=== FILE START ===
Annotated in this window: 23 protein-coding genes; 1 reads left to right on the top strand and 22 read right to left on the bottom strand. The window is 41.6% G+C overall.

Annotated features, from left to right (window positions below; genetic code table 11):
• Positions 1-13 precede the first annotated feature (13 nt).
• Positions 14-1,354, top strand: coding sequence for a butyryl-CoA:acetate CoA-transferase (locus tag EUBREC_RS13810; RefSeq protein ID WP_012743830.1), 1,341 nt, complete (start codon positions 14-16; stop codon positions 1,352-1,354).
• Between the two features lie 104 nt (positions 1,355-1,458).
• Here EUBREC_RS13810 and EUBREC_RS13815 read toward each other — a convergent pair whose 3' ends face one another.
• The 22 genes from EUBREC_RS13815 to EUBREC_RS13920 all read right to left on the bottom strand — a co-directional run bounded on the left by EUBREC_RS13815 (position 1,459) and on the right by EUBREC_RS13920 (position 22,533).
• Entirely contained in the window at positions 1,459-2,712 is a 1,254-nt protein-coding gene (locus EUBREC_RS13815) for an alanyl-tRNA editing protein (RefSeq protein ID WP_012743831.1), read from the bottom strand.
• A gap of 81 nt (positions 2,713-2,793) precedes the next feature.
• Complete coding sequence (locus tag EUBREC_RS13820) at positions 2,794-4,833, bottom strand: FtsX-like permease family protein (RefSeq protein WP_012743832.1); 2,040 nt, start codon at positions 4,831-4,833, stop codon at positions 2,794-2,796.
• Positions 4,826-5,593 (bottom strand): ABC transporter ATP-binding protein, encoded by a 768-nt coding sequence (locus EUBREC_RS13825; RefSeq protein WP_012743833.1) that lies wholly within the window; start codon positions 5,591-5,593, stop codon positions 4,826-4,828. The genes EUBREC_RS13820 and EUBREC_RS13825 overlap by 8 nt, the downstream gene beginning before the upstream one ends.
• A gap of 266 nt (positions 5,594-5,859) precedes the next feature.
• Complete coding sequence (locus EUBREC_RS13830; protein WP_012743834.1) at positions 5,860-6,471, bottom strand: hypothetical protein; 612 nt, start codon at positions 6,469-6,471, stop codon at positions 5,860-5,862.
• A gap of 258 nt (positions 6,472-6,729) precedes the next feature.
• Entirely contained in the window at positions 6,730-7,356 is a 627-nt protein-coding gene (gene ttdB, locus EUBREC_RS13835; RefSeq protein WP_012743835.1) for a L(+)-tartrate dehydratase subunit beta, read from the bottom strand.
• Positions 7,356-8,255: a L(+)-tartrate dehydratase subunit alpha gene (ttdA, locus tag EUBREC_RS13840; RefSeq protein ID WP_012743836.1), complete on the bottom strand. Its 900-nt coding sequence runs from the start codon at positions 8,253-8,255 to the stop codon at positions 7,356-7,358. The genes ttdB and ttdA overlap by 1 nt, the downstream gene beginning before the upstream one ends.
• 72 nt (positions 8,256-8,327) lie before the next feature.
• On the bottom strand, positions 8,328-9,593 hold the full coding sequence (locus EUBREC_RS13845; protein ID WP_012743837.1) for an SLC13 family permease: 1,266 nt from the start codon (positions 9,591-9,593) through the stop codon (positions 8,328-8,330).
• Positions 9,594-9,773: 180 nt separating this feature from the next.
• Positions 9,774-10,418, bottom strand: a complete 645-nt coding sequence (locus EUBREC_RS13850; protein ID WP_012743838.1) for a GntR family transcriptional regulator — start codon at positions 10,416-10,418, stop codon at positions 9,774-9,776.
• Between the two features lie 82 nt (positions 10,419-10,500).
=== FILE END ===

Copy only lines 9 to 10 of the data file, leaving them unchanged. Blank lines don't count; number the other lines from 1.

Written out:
• A gap of 81 nt (positions 2,713-2,793) precedes the next feature.
• Complete coding sequence (locus tag EUBREC_RS13820) at positions 2,794-4,833, bottom strand: FtsX-like permease family protein (RefSeq protein WP_012743832.1); 2,040 nt, start codon at positions 4,831-4,833, stop codon at positions 2,794-2,796.